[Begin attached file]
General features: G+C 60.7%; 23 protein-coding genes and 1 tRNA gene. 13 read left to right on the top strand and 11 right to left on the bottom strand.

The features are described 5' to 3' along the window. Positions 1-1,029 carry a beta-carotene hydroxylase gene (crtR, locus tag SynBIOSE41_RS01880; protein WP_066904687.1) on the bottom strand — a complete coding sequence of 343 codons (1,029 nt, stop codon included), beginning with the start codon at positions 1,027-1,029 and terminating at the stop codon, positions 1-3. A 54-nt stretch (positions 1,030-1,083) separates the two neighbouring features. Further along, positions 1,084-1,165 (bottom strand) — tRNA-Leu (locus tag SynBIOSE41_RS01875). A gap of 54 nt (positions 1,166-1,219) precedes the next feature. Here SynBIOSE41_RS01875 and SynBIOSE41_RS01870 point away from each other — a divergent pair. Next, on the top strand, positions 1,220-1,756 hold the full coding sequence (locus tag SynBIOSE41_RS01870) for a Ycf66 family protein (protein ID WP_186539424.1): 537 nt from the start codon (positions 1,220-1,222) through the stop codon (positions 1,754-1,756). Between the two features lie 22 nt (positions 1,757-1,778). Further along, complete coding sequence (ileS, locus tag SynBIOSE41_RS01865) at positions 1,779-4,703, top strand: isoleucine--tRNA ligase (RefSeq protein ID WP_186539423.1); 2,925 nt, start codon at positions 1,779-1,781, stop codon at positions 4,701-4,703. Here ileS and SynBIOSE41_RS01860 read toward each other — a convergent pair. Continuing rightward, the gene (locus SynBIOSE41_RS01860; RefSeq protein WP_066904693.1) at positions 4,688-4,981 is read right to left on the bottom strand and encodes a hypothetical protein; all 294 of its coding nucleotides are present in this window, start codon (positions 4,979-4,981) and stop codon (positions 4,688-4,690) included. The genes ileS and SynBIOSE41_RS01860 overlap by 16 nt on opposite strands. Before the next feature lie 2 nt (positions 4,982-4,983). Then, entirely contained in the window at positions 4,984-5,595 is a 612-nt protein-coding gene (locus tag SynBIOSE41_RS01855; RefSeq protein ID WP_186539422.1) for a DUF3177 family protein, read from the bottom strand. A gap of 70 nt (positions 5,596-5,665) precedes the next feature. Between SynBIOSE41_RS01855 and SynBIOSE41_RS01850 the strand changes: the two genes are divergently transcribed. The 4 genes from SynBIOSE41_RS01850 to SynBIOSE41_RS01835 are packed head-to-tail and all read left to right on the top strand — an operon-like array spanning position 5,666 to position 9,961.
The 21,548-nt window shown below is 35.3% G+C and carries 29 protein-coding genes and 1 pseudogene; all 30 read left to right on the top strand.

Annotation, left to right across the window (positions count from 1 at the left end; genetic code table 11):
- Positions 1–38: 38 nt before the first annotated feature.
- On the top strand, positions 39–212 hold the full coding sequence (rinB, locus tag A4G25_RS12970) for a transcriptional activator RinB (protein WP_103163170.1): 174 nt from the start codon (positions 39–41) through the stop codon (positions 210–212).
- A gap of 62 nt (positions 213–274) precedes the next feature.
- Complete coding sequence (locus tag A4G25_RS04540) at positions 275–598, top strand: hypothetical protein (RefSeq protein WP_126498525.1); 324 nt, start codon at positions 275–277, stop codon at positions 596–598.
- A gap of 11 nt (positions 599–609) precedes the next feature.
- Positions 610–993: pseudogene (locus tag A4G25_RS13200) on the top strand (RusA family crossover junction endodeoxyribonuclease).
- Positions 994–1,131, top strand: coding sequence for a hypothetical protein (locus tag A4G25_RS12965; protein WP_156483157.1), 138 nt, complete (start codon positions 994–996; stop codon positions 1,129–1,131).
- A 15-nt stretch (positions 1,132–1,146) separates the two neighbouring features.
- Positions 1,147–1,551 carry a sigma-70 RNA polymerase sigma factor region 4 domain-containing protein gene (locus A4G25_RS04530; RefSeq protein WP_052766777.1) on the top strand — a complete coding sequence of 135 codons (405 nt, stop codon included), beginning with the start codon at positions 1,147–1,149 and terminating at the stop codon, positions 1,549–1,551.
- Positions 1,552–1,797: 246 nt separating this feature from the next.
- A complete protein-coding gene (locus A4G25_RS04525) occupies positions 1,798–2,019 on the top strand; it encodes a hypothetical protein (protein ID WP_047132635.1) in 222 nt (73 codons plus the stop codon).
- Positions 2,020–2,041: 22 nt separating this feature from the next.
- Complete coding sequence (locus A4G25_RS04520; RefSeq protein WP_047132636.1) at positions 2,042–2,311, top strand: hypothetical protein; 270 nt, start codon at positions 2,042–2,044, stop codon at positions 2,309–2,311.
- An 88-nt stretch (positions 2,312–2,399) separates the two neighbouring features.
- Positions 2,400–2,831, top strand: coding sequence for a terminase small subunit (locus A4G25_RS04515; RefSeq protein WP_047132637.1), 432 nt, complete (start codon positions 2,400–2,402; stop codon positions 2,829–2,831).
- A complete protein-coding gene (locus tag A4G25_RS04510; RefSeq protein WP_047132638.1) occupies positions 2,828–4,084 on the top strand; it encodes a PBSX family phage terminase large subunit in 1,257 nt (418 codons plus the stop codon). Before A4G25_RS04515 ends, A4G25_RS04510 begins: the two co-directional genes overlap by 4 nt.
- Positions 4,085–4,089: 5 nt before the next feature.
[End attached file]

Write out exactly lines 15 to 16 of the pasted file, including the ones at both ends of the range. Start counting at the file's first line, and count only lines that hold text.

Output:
- A complete protein-coding gene (locus A4G25_RS04525) occupies positions 1,798–2,019 on the top strand; it encodes a hypothetical protein (protein ID WP_047132635.1) in 222 nt (73 codons plus the stop codon).
- Positions 2,020–2,041: 22 nt separating this feature from the next.